As a regular visitor to Plettenberg Bay, I have been watching the development and growth of various wine farms from a distance. This is not because I have doubted that they will succeed, but rather because I love nothing better than visiting, examining the vines in the soil and then tasting the end result.
Last week I visited Bramon Wine Estate in The Crags and was not disappointed. The tasting room is located at the entrance to the property and thus affords one the opportunity of a quick stop, if lunch is not possible.
For those with time to meander and stop a while, Bramon has a restaurant surrounded by vineyards, offering an extensive meze menu. Dishes include smoked Snoek Pate, ostrich Carpaccio, smoked Trout fillet, Prawn cakes, Gorgonzola, Camembert, Olive tapenade – the list includes a total of 31 dishes. Dessert ranges from Belgium Choc truffles to Sorbet and Choc Brownies.
So what of the wines produced at Bramon? I was impressed with the Method Cap Classique (MCC) and Sauvignon Blanc 2010 tasted and the prevailing climate in the area is sound reason why these two wines have delivered. Cool sea breezes, higher altitude allow for early ripening and in terms of the Sauvignon Blanc and MCC (made from Sauvignon Blanc) the crisp acidity expected was found in the glass.
The soils at Bramon are predominately sandy loam with a high carbon content as confirmed by owner, Peter Thorpe. Apart from Sauvignon Blanc, Chardonnay and Pinot Noir are also planted and all clones are grafted onto 101/14 Mgt, which helps to induce early ripening and generally performs well in a wider spectrum of soils.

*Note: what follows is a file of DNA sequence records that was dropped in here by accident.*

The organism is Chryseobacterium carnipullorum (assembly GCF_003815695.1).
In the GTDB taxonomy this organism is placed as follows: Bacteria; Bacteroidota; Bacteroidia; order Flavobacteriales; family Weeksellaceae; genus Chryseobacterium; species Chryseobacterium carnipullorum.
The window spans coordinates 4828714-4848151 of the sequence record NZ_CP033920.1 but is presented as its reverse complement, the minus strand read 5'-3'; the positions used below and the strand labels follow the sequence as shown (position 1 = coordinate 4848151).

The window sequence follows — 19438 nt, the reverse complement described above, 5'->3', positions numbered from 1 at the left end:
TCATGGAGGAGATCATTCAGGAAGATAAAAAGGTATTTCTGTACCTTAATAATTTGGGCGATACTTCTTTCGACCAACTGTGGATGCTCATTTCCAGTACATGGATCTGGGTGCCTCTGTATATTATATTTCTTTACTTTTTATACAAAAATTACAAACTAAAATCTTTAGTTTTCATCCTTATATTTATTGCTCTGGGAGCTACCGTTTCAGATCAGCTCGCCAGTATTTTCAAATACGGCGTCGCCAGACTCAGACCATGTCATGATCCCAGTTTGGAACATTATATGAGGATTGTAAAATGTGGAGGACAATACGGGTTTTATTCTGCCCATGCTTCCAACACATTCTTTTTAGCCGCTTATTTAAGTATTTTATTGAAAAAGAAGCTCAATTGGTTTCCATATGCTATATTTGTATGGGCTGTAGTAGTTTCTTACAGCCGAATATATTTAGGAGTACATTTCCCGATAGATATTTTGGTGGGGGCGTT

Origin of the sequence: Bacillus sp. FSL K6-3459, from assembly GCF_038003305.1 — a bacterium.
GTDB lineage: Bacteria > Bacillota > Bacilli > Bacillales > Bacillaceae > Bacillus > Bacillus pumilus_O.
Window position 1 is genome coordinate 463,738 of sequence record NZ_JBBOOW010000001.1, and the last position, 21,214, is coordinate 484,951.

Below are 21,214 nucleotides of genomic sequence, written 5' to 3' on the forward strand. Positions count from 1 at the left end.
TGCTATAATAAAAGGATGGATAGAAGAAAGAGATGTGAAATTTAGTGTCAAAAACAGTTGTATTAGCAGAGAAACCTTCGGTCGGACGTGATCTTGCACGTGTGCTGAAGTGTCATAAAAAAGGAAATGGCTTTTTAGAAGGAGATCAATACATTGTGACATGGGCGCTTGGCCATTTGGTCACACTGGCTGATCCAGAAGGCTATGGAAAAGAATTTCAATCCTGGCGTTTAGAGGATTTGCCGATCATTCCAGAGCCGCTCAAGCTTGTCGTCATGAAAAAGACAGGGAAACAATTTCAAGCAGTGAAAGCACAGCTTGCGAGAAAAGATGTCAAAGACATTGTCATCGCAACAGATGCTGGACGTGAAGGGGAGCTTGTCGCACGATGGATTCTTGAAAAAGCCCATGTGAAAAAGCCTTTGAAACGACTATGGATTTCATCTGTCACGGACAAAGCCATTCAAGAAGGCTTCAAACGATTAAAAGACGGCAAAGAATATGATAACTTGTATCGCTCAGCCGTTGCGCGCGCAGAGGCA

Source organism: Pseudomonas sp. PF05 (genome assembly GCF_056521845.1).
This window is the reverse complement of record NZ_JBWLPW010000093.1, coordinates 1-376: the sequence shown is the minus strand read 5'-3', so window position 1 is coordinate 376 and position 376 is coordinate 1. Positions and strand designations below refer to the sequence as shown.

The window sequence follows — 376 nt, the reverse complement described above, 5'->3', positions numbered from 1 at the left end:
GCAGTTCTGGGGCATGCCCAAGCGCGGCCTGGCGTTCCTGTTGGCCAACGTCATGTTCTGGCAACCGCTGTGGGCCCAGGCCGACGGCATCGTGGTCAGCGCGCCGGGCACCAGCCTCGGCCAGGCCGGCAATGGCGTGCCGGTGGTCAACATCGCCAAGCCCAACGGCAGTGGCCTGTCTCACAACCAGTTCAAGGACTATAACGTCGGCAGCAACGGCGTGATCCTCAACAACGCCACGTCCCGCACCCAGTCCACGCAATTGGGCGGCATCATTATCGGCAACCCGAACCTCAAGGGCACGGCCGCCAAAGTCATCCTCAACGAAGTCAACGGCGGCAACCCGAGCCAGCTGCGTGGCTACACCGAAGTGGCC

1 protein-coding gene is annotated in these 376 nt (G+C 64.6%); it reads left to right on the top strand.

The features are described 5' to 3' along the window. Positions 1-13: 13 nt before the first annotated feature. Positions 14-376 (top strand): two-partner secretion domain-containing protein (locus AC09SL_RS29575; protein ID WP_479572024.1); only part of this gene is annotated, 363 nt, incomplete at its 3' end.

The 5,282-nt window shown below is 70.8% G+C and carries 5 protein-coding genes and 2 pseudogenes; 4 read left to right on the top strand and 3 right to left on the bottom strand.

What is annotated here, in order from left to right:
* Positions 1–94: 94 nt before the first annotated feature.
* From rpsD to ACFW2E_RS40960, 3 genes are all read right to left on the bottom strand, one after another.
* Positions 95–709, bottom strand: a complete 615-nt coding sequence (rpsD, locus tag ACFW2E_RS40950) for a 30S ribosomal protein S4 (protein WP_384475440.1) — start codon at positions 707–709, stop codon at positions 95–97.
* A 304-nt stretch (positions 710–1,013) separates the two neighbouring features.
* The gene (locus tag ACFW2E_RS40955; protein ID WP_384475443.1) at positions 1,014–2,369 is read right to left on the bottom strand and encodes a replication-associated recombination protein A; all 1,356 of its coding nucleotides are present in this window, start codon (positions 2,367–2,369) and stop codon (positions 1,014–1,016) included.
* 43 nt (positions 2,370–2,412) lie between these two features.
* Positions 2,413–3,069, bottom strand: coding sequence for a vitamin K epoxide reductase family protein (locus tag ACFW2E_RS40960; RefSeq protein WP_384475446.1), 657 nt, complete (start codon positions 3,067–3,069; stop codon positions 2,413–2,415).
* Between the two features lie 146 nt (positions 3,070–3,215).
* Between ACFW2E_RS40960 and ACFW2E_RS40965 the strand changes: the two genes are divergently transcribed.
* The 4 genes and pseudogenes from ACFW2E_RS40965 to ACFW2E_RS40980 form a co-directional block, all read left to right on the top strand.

Apart from Bramon there are several other wine farms in the surrounding area such as Packwood in Harkerville, Goose Wines made from grapes grown in the Langkloof, Herold Wines in Outeniqua and even at the former Bitou Polo club – I do have my doubts about the latter, since the area is prone to flooding and the soils surely must pose viticultural challenges. I do hope I am proven wrong! Overall, the future looks bright for the Garden Route wine route.
A quick check on the SAWIS website illustrates how the SA wine industry continues to grow with a new Geographical Unit of Production – Eastern Cape – coming on board in the past year and Plettenberg Bay having its own Wine of Origin status as a stand-alone District . There is currently an application for a new production area, the Cape South Coast, for the Wine & Spirits Board to consider.
Source: SAWIS (www.sawis.co.za)